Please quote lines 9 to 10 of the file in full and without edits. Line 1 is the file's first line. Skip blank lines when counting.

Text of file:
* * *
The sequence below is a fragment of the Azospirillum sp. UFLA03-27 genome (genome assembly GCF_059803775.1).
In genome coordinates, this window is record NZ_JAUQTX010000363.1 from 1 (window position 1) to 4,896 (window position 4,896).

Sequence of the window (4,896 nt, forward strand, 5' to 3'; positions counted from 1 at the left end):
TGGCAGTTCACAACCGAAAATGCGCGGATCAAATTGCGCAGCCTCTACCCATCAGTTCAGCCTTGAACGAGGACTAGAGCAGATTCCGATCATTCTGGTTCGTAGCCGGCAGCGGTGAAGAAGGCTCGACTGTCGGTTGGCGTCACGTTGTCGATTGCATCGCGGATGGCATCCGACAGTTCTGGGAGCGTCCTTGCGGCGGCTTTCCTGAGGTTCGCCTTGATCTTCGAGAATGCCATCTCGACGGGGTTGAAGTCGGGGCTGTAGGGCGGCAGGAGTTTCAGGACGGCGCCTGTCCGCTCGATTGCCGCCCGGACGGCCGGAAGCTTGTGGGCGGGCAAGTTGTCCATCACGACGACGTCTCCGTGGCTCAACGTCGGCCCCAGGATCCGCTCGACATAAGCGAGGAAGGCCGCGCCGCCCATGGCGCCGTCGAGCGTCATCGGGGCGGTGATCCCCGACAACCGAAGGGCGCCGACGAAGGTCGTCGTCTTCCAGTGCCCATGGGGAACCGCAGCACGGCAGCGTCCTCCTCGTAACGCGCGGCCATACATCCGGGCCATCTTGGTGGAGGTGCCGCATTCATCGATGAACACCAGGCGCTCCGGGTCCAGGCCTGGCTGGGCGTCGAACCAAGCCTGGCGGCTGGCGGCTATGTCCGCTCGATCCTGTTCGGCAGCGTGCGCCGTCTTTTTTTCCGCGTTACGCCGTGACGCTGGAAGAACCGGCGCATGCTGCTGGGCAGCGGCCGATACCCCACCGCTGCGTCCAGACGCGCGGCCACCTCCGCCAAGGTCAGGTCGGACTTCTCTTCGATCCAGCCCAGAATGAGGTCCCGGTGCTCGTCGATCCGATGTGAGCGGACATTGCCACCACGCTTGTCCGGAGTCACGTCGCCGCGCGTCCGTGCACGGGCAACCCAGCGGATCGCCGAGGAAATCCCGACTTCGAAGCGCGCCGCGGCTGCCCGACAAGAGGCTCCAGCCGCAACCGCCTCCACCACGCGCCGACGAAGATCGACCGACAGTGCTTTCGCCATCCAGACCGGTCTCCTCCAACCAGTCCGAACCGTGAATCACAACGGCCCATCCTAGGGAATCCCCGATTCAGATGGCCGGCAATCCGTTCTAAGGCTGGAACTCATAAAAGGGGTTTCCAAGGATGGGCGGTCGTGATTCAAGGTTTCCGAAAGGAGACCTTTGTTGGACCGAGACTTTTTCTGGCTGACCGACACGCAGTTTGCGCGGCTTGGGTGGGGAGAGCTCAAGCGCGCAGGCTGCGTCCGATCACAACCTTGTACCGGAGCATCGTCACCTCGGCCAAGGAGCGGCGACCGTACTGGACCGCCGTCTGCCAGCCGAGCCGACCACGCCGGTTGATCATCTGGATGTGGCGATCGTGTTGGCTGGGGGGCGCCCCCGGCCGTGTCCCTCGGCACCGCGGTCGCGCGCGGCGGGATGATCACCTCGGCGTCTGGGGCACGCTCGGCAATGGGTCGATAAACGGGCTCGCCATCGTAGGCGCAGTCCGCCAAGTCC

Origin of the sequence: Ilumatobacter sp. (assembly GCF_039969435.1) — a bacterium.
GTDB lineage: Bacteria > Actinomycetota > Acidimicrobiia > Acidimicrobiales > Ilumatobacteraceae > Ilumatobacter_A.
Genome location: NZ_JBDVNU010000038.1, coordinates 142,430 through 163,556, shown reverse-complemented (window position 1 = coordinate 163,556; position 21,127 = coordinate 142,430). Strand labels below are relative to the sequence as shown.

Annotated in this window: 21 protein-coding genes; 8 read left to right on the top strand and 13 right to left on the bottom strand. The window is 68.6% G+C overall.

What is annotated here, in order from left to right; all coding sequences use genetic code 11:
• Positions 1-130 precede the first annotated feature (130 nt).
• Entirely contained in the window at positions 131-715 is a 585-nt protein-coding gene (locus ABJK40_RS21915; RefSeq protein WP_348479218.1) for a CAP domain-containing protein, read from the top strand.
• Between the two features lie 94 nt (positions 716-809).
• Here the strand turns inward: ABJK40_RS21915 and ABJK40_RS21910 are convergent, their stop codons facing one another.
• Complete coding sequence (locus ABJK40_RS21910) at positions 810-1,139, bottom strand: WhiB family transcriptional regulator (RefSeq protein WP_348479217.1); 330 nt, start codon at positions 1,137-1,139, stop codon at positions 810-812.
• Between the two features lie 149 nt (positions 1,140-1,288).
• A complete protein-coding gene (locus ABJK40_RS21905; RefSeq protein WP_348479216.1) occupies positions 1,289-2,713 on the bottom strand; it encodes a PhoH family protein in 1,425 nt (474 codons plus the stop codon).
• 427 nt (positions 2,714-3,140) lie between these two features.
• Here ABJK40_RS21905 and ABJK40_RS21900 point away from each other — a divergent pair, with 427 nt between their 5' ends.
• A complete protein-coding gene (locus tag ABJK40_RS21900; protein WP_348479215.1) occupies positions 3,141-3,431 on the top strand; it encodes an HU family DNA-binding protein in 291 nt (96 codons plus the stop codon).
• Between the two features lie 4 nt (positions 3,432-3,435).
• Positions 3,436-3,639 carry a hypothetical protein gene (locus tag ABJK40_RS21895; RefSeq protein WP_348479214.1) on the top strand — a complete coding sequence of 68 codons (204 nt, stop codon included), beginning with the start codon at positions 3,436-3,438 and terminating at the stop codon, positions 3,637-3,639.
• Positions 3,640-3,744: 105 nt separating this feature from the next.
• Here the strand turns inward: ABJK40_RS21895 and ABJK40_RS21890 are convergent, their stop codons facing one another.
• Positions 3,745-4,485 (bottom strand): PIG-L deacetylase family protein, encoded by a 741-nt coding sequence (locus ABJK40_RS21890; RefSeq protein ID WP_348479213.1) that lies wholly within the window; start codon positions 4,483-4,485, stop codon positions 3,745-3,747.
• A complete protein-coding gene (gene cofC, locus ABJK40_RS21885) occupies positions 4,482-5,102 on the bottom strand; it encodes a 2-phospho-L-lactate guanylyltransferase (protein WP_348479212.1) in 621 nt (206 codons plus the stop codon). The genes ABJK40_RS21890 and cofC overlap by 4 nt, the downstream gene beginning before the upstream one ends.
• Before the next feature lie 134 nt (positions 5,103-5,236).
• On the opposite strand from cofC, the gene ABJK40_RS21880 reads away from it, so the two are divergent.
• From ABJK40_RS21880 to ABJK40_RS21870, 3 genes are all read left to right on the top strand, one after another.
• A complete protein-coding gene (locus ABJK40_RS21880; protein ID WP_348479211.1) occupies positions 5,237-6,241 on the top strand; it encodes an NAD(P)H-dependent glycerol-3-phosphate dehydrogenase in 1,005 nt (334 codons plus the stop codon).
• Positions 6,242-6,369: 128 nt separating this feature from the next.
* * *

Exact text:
What is annotated here, in order from left to right; all coding sequences use genetic code 11:
• Positions 1-130 precede the first annotated feature (130 nt).